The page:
The nation's annual influenza outbreak, which started last fall east of the Mississippi River, has swept across the country and is just now arriving in Sonoma County, touching down lightly but expected to grow in impact, local health officials said.
The seasonal flu, measured by reports of influenza-like illness, is approaching a "moderately severe" level nationwide and prompting alerts in the East and Midwest.
In Boston, officials declared a public health emergency on Wednesday, citing a sharp rise in flu cases over last year. In Milwaukee, hospital emergency rooms were diverting ambulances because of an influx of older patients with flu-like symptoms.
The flu's impact remained below the pandemic year of 2009-10, officials said, noting that the vaccine designed as the nation's primary flu defense was proving effective against more than 90 percent of the viruses infecting the public this year.
With about three months remain in the flu season, Sonoma County health officials and physicians urged the public — especially preschoolers, people over 65 and pregnant women — to get vaccinated as soon as possible.
Kaiser Medical Center in Santa Rosa has vaccinated nearly 52,000 patients, along with 98 percent of the medical staff, said Dr. Gary Green, chief of infectious diseases.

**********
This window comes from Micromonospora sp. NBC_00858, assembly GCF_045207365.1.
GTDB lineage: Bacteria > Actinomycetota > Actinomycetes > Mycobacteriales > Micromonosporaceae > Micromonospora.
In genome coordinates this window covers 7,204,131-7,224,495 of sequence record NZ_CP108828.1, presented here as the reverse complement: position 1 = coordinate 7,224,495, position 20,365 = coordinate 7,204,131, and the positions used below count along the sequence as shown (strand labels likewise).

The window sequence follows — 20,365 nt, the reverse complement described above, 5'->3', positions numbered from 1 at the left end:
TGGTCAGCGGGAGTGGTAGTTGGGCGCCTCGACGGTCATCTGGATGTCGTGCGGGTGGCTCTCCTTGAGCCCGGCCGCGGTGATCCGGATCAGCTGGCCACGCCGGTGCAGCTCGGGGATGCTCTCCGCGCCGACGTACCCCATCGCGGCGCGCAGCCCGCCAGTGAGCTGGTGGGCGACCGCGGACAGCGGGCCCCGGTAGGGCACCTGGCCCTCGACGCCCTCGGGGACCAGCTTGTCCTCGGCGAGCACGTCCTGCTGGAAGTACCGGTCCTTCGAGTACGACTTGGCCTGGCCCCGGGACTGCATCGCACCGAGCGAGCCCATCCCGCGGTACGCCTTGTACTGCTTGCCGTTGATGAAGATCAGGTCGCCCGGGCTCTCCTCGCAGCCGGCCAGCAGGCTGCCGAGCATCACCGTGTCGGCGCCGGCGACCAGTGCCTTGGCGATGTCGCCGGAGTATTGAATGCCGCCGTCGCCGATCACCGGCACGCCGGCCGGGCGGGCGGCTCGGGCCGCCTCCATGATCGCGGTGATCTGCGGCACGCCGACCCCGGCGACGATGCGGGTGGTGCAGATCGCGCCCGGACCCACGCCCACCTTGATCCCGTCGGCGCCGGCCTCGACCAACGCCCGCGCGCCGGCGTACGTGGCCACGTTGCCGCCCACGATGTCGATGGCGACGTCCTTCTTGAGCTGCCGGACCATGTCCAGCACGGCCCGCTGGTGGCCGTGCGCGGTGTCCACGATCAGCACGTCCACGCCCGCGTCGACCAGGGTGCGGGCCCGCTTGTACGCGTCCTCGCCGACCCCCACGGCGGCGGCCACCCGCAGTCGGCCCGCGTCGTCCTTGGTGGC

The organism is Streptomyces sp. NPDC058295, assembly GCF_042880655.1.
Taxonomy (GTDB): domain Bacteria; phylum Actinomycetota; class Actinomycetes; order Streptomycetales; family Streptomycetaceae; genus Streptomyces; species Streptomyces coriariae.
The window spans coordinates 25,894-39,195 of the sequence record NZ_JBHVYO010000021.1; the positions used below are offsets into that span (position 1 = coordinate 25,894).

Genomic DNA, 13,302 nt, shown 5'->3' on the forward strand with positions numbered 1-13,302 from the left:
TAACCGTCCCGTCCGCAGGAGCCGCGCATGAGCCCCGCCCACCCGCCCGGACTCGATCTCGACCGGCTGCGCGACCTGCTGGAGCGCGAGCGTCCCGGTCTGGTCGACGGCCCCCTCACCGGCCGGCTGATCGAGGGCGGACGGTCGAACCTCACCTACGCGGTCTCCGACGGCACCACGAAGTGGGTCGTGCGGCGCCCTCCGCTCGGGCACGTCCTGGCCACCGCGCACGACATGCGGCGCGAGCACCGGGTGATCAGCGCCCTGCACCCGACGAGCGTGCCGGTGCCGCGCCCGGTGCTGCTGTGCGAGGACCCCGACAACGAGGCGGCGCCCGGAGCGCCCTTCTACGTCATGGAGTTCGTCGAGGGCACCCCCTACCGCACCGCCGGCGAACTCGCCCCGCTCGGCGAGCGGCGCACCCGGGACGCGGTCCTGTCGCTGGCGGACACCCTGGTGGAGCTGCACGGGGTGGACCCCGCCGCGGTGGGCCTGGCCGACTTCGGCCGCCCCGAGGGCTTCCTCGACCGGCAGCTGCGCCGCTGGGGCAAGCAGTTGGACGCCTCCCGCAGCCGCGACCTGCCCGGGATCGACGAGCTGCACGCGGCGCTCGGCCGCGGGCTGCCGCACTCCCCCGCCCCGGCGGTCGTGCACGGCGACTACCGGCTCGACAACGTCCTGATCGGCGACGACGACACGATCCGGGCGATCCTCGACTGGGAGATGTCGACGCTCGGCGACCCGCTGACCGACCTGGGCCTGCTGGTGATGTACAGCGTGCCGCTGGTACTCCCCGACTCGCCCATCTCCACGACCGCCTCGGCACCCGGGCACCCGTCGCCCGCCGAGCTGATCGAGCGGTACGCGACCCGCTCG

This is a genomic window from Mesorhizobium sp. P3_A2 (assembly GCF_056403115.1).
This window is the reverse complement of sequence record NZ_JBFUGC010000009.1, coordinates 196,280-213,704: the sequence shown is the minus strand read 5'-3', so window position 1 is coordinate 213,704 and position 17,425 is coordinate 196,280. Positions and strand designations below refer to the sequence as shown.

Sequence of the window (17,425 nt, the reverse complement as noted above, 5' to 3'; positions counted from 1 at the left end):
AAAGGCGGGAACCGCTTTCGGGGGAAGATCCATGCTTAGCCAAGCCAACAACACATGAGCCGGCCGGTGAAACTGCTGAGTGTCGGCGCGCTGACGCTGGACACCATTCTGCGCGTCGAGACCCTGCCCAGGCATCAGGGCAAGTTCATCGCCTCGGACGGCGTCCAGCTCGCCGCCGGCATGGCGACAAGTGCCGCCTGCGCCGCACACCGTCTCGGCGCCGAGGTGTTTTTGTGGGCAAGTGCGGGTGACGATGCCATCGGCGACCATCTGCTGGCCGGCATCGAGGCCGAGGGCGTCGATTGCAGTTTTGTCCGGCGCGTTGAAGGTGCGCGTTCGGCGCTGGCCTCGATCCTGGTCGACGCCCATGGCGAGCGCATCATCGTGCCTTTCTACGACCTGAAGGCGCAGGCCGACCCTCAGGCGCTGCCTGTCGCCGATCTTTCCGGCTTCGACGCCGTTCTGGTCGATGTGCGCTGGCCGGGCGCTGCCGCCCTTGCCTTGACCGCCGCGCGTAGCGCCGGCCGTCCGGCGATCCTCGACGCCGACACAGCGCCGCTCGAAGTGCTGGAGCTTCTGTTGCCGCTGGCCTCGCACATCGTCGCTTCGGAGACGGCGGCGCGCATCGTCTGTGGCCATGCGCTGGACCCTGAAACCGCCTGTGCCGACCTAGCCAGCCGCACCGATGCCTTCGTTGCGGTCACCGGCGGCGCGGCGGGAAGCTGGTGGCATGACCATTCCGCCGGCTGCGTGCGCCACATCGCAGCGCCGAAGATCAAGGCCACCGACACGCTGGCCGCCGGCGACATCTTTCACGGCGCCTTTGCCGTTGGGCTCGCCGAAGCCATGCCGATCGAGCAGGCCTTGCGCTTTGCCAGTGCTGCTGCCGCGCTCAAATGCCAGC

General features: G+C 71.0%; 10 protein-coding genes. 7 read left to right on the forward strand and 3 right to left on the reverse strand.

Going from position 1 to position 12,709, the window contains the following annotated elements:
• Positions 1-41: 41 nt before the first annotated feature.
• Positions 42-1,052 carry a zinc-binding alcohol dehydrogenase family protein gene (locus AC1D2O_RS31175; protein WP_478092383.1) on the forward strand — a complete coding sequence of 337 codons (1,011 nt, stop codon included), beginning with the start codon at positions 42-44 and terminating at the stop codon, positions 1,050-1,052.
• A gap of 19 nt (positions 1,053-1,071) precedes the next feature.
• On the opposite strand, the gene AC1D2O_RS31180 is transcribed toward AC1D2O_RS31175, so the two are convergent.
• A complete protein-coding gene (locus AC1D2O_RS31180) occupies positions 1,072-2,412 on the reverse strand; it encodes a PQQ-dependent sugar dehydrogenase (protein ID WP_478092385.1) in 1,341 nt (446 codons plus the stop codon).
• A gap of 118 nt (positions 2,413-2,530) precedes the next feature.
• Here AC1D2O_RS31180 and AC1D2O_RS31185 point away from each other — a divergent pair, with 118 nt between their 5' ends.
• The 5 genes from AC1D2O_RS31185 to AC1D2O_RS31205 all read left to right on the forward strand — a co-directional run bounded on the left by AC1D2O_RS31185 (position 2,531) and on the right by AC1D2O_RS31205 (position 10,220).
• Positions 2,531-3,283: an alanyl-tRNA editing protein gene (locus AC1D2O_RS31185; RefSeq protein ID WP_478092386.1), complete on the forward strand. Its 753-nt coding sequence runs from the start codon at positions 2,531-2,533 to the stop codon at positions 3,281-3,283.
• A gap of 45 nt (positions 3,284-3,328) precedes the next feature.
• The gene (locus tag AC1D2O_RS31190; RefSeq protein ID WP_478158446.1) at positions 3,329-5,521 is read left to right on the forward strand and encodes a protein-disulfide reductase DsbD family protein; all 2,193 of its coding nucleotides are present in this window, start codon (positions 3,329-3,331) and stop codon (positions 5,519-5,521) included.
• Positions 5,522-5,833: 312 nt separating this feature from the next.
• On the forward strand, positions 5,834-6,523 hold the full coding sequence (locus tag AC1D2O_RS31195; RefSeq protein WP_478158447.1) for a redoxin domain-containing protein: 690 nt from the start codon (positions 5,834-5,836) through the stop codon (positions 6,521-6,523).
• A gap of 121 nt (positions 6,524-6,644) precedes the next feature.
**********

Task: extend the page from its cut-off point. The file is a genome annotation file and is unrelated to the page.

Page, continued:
"Get it now before the season peaks," he said.
"There is still time; we are not in the midst of it (flu season) yet," said Dr. Karen Holbrook, Sonoma County deputy health officer, noting that seasonal influenza is "just starting to arrive" in California.
Laboratory confirmed flu cases are appearing in the county, but the level is currently minimal, she said.
In Kaiser's Northern California region, flu tests were running 3 percent positive in mid-December, but by Monday had bumped to 16 percent, a level Green characterized as "mild influenza activity."
The U.S. Centers for Disease Control and Prevention's latest report said 38 states had high or moderate levels of influenza-like illness, while 10 states — including California — had low or minimal levels.
Nationwide, the proportion of people seeing a health care provider for influenza-like illness moved up sharply over the past four weeks from 2.8 percent to 5.6 percent. Last season, a relatively mild one, the rate peaked at 2.2 percent; during the 2009 flu pandemic the rate hit 7.7 percent.
"Our antennae are up — we're waiting," said Dr. Veronica Jordan, who hasn't seen a flu case yet at the Sebastopol Community Health Center.
There is no cure for the flu, but antiviral medication can reduce the duration and severity of flu symptoms, which include fever, nasal congestion, muscle aches and general malaise that "makes you not want to get out of bed," Jordan said.
The latter symptom is what distinguishes seasonal influenza from the more common cold and flu, which occur at the same time of year, she said.
However, antiviral influenza medication generally must be started within 48 to 72 hours of the disease's onset to be effective.
Doctors recommend vaccination for everyone over six months of age, noting that children under 5 and people over 65, as well as pregnant women and people with diabetes or asthma are at greater risk of hospitalization due to influenza.